OEKO-Tex standards – what does this mean for bamboo textiles?

The manufacturer we source our bed sheets, quilts and pillowcases measure up to OEKO-Tex standards; the OEKO-Tex 100 certification, to be exact. Now we’ve cleared that up, you can read on to find out a little bit more about what this means in practice and why these standards matter.

You’ve no doubt heard about organic textiles, especially cotton and bamboo, but this isn’t the whole story. Organic textiles have been sourced from plants that have been grown and fertilised using organic methods – no petroleum-derived fertilisers or nasty pesticides, for example – but this isn’t where it ends. Once the plants have been harvested, there’s a lot more processing that has to happen before the material is turned into shirts and sheets; this is where OEKO-Tex assessment and certification comes in.

Although the OEKO-Tex organisation is headquartered in Switzerland, its standards and criteria are the same all over the world, wherever its standards are adopted. It’s all about how the fabrics and textiles are processed after they’ve been harvested and what dyes, softeners, treatments and finishes are involved in their production.

There are several OEKO-Tex certificates, but the OEKO-Tex 100 is the most comprehensive as it means that the fabrics have been tested by independent labs to make sure that they’re either free from or contain harmless levels of compounds and elements that are known to be harmful.

These substances include formaldehydes, asbestos, lead, cadmium, chlorinated phenols and lindane (to name but a few).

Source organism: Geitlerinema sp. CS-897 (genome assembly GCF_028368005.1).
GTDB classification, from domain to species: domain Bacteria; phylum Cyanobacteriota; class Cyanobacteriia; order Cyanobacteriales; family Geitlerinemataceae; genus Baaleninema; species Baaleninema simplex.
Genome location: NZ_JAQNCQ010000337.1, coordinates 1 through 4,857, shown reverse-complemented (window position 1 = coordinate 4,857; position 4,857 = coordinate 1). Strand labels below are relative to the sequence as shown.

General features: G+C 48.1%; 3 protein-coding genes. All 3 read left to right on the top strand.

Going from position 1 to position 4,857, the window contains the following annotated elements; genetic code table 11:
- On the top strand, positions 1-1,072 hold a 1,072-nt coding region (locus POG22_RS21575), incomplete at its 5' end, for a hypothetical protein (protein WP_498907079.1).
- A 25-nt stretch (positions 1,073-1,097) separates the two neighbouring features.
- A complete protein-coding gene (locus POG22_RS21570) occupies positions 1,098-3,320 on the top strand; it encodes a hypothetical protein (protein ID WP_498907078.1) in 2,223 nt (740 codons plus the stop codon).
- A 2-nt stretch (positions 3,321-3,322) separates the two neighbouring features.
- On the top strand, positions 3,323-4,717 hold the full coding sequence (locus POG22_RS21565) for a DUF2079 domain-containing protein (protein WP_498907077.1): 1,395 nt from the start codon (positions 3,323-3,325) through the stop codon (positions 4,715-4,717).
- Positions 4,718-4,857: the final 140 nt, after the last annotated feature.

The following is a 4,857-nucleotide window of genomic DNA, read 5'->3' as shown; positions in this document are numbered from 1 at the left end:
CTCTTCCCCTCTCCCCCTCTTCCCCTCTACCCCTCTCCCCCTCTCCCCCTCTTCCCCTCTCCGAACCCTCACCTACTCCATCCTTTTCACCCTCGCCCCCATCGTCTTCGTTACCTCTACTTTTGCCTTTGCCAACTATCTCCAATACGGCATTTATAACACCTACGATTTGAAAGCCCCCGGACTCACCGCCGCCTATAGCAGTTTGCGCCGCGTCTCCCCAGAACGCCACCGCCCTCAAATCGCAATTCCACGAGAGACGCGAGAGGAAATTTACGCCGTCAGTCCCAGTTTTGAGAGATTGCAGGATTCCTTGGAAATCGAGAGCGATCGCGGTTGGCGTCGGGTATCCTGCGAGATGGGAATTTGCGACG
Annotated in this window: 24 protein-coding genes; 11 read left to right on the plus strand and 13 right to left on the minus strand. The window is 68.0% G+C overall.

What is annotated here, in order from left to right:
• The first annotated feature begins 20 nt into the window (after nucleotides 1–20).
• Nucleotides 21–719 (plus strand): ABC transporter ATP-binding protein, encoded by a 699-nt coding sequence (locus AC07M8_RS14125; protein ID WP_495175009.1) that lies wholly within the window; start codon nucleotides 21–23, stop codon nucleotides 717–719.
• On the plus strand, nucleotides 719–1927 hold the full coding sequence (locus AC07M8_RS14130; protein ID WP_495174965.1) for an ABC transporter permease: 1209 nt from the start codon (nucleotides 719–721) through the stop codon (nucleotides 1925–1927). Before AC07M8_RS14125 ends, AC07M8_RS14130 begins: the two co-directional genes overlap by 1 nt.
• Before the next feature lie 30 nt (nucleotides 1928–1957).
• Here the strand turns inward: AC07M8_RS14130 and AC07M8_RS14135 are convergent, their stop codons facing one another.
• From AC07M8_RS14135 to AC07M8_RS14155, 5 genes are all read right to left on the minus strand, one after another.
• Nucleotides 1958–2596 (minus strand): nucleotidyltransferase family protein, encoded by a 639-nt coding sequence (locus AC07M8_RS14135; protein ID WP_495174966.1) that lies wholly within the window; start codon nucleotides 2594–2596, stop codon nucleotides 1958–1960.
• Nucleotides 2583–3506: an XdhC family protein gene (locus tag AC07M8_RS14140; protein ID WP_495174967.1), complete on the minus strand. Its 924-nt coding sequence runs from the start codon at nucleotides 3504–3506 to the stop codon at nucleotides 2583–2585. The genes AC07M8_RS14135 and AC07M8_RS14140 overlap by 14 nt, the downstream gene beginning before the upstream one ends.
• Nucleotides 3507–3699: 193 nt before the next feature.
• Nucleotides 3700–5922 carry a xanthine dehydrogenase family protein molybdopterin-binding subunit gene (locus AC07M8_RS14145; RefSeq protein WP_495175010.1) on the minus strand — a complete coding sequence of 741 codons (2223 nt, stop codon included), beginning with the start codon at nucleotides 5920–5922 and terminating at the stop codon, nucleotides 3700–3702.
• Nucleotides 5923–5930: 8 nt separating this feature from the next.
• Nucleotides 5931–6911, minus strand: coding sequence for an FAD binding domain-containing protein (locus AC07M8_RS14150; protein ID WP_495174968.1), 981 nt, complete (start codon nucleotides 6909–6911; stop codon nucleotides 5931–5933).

None of our bamboo textiles manufacturers can rest on their laurels.

While the certification is entirely voluntary, a manufacturer must be tested and updated annually. In addition to this, OEKO-Tex’s criteria is reviewed and amended slightly each year so that it’s always abreast of the latest findings and advice.

The testing also looks at every way that a harmful compound can get into the body – lungs, mouth and skin. Your skin might be waterproof, but it can absorb other compounds quite easily and some of them you may prefer to avoid.

Every part of a garment is examined and tested, too, not just the bamboo itself. The zips, buttons, linings, elastic and any other fittings count too. You might wash clothes and bedding before you wear or use them for the first time, to remove protective waxes and similar compounds, but with OEKO-Tex certified items, you can be sure that these coatings aren’t harmful. 

More about organic fibres.

It’s important to look for organically-grown textiles like bamboo, as you know that they’re safer right from the get-go. There’s no point processing some bamboo to match OEKO-Tex standards if the very cells of the plants have picked up cadmium while they were growing, right? These fibres and textiles must meet stringent standards to be called organic before they even get to the factory! 

From seedling to sewing.

Most of the manufacturers that produce for Eastwind Textiles use only organic bamboo. Likewise, we try to only use suppliers whom maintain OEKO-Tex certification. While the two sets of certifications are different, they work together to provide our consumers with plant-based fabrics that are safe from seedling to sewing making our bamboo sheets ideal for your home.